lyricism


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lyr·i·cism

 (lĭr′ĭ-sĭz′əm)
n.
1.
a. The character or quality of subjectivity and sensuality of expression, especially in the arts.
b. The quality or state of being melodious; melodiousness.
2. An intense outpouring of exuberant emotion.

lyricism

(ˈlɪrɪˌsɪzəm)
n
1. (Poetry) the quality or style of lyric poetry
2. emotional or enthusiastic outpouring

lyr•i•cism

(ˈlɪr əˌsɪz əm)

n.
1. lyric character or style, as in poetry.
2. lyric outpouring of feeling.
[1750–1760]

lyricism

the practice of writing verse in song form rather than narrative form to embody the poet’s thoughts and emotions. Also lyrism.lyricist, n. — lyrical, adj.
See also: Verse
ThesaurusAntonymsRelated WordsSynonymsLegend:
Noun1.lyricism - the property of being suitable for singing
musicality, musicalness - the property of sounding like music
2.lyricism - unrestrained and exaggerated enthusiasm
ebullience, enthusiasm, exuberance - overflowing with eager enjoyment or approval

lyricism

noun
Something likened to poetry, as in form or style:
Translations

lyricism

[ˈlɪrɪsɪzem] Nlirismo m

lyricism

[ˈlɪrɪsɪzəm] nlyrisme m

lyricism

nLyrik f

lyricism

[ˈlɪrɪˌsɪzm] nlirismo
References in classic literature ?
The lyricism of the evening was in the cellar at present, and was not to be drawn from that retreat just yet.
Poyser would probably have brought her rejoinder to a further climax, if every one's attention had not at this moment been called to the other end of the table, where the lyricism, which had at first only manifested itself by David's sotto voce performance of "My love's a rose without a thorn," had gradually assumed a rather deafening and complex character.
His first impulse was an unselfish love for his fellow-men, with an aggressive eagerness for martyrdom in their behalf; his nature was unusually, even abnormally, fine and sensitive; and his poetic quality was a delicate and ethereal lyricism unsurpassed in the literature of the world.
As his first work on lyricism following extensive study, the outcome of these lectures at Peking University, published in 2010 as Shuqingchuantong yu zhongguo xiandaxing [phrase omitted] (Lyrical Tradition and Chinese Modernity, 2010) (1a), is a compilation of monumental significance.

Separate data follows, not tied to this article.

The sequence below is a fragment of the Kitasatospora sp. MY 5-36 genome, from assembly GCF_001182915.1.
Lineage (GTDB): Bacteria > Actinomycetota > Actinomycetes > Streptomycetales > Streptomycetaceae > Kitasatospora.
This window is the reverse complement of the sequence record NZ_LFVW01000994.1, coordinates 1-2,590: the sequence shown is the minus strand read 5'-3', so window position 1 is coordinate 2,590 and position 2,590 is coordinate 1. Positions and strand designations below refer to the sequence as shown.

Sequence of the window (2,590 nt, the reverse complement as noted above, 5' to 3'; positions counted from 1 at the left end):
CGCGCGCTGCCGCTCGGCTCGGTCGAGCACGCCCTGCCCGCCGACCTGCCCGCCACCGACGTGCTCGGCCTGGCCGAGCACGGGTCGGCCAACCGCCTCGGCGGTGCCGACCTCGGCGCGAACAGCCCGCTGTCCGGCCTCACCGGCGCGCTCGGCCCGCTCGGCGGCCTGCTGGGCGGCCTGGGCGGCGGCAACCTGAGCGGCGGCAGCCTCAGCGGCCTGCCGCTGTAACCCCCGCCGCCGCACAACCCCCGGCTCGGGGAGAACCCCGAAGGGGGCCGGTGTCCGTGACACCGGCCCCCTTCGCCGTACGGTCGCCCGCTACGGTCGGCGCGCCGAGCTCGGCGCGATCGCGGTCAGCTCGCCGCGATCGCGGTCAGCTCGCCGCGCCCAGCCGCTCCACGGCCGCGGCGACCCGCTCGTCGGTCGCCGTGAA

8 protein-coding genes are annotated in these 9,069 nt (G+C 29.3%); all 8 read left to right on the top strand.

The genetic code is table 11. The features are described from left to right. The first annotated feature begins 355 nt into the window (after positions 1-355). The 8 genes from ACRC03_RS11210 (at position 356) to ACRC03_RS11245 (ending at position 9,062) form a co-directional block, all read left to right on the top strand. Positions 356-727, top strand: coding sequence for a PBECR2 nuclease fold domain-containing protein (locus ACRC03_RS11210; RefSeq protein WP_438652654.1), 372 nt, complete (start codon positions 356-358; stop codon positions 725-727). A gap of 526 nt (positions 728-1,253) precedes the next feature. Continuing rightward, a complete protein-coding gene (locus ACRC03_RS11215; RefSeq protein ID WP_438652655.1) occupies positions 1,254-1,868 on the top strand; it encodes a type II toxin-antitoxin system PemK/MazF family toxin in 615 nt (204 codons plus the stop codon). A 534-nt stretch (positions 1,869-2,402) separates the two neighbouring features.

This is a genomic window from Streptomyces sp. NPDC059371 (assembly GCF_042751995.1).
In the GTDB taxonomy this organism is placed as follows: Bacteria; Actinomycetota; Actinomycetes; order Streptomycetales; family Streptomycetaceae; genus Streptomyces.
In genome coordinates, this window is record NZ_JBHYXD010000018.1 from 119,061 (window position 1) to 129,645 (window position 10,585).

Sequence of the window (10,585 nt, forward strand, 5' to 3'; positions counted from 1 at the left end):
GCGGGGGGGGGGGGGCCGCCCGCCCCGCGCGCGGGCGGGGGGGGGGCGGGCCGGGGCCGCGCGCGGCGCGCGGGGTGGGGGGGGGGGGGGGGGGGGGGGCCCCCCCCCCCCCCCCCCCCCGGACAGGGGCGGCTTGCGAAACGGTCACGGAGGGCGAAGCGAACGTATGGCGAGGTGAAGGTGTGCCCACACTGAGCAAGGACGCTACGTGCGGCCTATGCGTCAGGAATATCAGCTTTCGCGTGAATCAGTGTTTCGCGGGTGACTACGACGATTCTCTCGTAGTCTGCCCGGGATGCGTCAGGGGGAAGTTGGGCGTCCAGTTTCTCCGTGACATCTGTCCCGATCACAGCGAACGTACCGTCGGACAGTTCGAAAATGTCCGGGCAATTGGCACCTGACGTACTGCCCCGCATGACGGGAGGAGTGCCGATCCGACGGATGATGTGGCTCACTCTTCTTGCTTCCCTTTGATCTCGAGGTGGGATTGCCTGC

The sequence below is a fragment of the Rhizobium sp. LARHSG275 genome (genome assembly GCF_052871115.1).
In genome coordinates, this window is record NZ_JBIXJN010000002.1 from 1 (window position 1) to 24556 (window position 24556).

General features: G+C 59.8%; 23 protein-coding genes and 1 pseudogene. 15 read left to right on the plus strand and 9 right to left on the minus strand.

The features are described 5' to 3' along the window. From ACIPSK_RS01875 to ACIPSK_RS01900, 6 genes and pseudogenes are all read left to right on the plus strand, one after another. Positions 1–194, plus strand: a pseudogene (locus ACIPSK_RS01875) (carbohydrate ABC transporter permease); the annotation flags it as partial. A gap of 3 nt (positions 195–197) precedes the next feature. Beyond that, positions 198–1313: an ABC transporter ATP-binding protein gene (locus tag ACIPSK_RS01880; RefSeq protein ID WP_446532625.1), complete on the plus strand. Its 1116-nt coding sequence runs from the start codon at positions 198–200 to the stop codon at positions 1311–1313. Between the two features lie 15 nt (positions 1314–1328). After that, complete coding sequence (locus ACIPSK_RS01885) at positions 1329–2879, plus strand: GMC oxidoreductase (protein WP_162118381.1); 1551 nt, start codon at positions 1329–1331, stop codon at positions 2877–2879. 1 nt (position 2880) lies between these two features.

British poet and writer Fiona Sampson is beloved for the lyricism and scope of her writing, andLimestone Country is no exception.
These poems come from a deep well of experience that is translated, right in front of us, into hard-won craft and exacting lyricism.
She discusses pseudo-writing and creating channels for the expression of emotion, creating melodramatic emotional effects: Zhou Shoujuan's creative translations of short stories on love, transcultural lyricism in Su Manshu's fictional writing, and finding the right medium for emotion expression: inter-textualizing Western literary texts in Yu Dafu's early short stories.
This piece would require the student performer to tackle challenges of lyricism and phrasing.
It really rides through peaks and valleys, all the while playing with a folk dance theme, performed by PNB with both gusto and lyricism.
With his explicit politics and his commitment to harmony and lyricism, Tony Bird remains a captivating singer-songwriter.
Students compete for standard baroque through contemporary repertory prizes, as well as in novel categories such as original concerto cadenzas, jazz or classical improvisation, versatility, lyricism in slow works, original compositions, works by female composers and tasteful arrangements or transcriptions.
But now the rich lyricism, with its echoes of Bob Dylan, Bruce Springsteen, Leonard Cohen and Tom Waits at their best, is delivered with a smile.